• Massage them, if needed. Most ear seeds come with the instructions to manually manipulate the seed throughout the day to stimulate the area. (If you use a magnetic seed, it's said to already do this with micro-simulations; although, you can apply pressure as well). Manual manipulation is as easy as pinching the seed between your finger and thumb (the finger being on the inner part and the thumb on the back) and applying pressure for a few seconds. 
  • Remove. Some ear seeds fall out on their own. Others you'll likely need to remove—around the five-day mark. You should manually remove them at five days if you use metals, like gold, as it can oxidize and start to irritate the skin. The removal process is typically no more than peeling off the tape. 
  • Replace! Most will take time off between sessions—or time out their seeds for when they need it most—but when you're ready for another dose, you can reapply.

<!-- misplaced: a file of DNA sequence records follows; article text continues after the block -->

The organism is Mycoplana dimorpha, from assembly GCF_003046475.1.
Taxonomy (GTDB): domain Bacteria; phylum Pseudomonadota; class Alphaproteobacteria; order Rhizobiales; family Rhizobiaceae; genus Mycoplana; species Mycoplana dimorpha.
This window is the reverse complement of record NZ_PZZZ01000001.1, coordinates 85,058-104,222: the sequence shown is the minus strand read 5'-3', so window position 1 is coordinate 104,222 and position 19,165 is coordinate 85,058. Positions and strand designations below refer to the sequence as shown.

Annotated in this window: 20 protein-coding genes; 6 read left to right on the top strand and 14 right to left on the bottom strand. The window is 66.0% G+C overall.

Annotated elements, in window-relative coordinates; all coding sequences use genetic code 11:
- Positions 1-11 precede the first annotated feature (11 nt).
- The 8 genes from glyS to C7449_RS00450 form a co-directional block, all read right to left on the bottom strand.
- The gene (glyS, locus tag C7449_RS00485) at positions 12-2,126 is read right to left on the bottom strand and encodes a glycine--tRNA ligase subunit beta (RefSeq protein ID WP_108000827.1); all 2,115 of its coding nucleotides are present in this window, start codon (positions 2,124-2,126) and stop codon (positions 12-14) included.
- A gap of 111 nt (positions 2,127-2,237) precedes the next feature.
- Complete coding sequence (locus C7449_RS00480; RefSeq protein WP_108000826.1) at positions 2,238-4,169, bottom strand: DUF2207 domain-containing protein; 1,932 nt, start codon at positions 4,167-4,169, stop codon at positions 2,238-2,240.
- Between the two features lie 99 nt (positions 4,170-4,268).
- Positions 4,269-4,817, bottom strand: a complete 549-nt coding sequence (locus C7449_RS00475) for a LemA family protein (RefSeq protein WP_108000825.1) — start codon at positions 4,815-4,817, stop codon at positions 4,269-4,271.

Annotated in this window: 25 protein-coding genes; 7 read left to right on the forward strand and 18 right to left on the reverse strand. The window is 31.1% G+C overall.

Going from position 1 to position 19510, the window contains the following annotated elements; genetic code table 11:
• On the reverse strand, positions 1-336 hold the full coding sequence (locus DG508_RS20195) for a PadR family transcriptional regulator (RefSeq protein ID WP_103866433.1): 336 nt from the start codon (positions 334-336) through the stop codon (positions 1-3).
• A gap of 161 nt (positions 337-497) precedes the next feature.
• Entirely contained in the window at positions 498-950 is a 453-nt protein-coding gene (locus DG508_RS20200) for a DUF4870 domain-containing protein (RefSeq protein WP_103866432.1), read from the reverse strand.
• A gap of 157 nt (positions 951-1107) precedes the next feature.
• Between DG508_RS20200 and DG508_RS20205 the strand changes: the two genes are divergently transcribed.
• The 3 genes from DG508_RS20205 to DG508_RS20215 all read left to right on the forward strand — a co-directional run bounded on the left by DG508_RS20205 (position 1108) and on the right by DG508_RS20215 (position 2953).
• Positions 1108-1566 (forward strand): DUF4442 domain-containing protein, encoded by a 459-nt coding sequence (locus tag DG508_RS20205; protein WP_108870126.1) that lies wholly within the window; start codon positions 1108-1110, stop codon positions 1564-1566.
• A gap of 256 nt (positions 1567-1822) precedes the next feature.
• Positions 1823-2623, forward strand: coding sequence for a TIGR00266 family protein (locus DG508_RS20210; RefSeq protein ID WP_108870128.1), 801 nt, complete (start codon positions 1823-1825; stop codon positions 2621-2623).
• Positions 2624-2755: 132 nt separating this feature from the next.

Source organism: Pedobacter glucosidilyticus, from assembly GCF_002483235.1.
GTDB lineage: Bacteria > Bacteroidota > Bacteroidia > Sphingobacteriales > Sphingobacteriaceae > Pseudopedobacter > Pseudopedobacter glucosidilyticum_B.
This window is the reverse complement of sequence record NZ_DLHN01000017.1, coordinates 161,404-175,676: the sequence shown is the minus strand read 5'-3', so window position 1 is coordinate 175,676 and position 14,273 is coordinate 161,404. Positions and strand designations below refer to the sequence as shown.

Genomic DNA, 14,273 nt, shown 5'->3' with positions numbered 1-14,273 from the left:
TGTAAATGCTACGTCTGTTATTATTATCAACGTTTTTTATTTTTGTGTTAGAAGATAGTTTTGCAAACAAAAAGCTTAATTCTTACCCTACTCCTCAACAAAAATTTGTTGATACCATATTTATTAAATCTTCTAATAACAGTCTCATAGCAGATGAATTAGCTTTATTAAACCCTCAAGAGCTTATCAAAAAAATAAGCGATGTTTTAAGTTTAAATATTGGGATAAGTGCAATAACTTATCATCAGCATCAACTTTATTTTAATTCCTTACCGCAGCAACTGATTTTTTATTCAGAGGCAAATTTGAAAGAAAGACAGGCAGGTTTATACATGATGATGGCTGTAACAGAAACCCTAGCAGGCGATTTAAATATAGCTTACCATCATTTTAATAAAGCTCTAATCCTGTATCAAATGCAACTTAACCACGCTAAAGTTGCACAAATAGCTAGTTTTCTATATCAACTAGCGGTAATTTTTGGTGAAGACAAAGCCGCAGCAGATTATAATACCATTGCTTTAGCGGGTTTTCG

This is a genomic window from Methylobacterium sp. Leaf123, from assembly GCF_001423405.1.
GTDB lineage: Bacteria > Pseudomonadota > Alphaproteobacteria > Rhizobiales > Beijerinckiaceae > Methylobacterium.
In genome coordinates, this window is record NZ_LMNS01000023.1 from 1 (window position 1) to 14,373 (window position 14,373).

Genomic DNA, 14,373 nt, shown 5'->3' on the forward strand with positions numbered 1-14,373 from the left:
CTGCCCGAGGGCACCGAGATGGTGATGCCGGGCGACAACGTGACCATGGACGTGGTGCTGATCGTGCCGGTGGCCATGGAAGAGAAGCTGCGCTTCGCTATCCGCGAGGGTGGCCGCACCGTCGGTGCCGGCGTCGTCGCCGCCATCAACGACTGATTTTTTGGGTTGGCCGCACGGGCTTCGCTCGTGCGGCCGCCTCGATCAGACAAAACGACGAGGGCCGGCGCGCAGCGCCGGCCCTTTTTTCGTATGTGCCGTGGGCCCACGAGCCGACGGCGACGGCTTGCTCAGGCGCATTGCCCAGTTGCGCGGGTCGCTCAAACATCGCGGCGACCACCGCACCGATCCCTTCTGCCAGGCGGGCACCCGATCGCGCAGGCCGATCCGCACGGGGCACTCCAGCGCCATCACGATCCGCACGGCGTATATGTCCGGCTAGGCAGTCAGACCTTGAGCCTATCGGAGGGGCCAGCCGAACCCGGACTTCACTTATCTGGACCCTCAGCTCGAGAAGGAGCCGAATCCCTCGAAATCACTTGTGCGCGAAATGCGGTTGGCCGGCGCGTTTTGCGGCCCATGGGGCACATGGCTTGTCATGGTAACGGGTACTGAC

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Are there any downsides?

At this point, you're likely thinking Why don't I just always have in ear seeds! Well, according to Hsu, there can be very serious consequences when care instructions are not taken seriously: These can become lodged under the skin, causing irritation and possibly infection. In very serious cases, this can mean surgical removal by a doctor. And because of the delicate anatomy of the ear, there's also the risk of scarring, nerve damage, and tissue damage. Always take them out at the five-day mark, and give your ear a break between sessions.